Compliance programmes

Programme requirements

What requirements exist concerning the nature and content of compliance and supervisory programmes for each type of regulated entity?

The main requirements relating to the structure and content of compliance programmes are set out in Circular 2017/1 of the Swiss Financial Market Supervisory Authority (FINMA) on corporate governance, risk management and internal controls at banks (FINMA Circular 17/1). Even if FINMA Circular 17/1 applies per se to banks and securities firms, it constitutes a market standard for all regulated entities.

FINMA Circular 17/1 consistently implements the principle of proportionality, leaving institutions free to implement the requirements in a way that takes account of their differing business models and of the particular risks associated with them. It therefore takes into account the differences in the business operations of the licensees that must comply with its provisions.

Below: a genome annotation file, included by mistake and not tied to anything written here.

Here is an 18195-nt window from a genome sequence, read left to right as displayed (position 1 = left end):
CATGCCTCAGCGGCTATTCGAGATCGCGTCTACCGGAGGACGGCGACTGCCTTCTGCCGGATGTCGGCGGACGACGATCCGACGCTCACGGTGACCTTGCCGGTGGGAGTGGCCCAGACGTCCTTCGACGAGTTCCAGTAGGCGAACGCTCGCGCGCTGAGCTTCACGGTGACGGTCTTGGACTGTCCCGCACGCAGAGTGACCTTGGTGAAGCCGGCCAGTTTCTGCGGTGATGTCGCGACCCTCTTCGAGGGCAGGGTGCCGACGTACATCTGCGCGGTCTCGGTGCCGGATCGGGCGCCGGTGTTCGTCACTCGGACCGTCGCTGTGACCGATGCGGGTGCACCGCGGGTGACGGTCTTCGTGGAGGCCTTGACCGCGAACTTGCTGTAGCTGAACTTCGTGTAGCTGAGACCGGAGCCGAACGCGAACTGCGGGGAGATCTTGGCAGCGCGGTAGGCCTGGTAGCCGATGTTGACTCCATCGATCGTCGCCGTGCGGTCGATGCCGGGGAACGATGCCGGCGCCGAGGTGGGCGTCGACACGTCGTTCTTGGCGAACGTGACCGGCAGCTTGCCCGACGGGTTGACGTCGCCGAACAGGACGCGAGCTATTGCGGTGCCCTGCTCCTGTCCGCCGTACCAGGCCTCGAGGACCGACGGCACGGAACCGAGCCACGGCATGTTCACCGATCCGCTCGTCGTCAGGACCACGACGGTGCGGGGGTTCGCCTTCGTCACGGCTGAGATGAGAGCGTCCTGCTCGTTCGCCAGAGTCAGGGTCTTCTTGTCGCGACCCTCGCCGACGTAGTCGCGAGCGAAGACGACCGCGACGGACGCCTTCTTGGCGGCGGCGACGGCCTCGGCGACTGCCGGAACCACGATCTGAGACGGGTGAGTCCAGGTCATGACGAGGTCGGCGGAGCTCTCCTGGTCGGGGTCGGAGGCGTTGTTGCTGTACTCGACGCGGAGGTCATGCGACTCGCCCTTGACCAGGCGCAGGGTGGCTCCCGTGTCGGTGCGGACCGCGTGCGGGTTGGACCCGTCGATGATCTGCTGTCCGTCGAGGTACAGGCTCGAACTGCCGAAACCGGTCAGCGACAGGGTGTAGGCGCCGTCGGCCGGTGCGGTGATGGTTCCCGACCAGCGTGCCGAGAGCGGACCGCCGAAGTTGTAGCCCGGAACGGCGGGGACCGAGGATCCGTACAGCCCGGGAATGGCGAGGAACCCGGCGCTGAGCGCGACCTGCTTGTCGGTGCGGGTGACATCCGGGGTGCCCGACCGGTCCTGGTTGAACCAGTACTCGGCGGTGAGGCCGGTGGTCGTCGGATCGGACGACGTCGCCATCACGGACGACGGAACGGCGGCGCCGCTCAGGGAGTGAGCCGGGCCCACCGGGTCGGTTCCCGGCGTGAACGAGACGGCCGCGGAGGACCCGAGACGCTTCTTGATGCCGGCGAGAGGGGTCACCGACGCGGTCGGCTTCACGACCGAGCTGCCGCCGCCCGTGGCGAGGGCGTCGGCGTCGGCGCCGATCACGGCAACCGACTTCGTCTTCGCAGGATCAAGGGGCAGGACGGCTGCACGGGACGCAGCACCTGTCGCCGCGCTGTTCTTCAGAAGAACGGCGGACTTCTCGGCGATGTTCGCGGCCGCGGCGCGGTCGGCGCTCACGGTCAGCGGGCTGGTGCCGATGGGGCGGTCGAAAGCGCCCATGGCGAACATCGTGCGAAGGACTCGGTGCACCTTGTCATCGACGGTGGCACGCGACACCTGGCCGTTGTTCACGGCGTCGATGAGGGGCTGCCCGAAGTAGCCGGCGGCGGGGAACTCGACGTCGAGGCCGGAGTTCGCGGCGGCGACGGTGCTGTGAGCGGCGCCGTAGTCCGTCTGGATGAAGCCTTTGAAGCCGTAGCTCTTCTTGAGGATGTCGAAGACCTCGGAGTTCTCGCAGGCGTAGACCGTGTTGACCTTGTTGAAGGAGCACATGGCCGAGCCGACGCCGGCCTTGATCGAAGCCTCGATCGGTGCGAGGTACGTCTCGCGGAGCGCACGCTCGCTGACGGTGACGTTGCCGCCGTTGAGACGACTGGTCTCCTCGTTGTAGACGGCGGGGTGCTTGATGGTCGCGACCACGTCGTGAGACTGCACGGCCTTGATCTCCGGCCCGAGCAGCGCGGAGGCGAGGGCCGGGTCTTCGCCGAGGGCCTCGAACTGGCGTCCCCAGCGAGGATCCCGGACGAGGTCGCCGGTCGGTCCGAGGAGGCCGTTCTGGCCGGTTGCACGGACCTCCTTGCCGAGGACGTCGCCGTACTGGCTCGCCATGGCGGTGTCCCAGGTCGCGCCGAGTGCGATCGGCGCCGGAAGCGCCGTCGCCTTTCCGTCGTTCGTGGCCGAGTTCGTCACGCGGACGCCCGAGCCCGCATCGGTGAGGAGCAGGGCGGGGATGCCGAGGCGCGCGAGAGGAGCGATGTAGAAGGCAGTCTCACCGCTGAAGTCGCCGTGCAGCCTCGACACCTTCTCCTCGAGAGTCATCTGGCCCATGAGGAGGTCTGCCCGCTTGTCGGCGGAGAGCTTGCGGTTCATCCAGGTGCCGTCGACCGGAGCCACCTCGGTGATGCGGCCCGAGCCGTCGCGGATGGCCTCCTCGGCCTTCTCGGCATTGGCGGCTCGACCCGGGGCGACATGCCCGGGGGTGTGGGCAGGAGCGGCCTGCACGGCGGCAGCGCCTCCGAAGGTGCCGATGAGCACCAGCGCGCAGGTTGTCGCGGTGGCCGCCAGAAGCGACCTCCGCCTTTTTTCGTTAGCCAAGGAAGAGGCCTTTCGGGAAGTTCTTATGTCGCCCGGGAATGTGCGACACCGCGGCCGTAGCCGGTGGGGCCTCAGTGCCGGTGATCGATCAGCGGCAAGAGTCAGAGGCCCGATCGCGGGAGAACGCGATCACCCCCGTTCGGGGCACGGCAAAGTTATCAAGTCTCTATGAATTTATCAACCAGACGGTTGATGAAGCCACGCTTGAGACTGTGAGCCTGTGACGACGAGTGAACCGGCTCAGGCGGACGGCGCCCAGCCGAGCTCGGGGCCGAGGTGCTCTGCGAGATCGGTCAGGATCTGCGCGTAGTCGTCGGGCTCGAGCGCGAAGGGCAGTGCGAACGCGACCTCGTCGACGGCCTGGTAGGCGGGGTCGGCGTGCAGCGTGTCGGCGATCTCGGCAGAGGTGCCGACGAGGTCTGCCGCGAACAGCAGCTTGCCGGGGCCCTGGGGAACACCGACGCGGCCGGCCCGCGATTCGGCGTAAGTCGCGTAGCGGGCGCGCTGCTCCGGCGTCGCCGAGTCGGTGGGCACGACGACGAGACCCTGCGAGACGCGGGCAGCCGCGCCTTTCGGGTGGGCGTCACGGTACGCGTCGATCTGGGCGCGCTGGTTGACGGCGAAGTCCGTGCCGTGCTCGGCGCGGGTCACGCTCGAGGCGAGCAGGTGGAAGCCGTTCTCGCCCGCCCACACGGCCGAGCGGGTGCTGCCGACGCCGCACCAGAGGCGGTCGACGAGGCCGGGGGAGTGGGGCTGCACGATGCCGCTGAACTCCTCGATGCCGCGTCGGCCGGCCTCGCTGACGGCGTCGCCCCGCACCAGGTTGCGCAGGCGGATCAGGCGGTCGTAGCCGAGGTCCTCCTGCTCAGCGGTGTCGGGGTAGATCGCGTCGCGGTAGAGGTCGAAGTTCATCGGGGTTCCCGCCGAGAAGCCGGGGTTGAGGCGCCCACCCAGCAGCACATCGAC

The duties and responsibilities of the compliance function include the following activities.

  • Conducting an annual assessment of the compliance risk of the institution’s business activities and developing a risk-oriented activity plan for approval by the executive board. The activity plan must also be made available to internal audit.
  • Reporting promptly to the executive board on any major changes in the compliance risk assessment.
  • Reporting annually to the board of directors on the assessment of compliance risk and the activities of the compliance functions. A copy of the relevant reports must be provided to internal audit and the regulatory audit firm.
  • Reporting serious compliance breaches and matters with far-reaching implications in a timely manner to the executive board and the board of directors, as well as supporting the executive board in the choice of appropriate instruction and measures. Internal audit must be informed accordingly.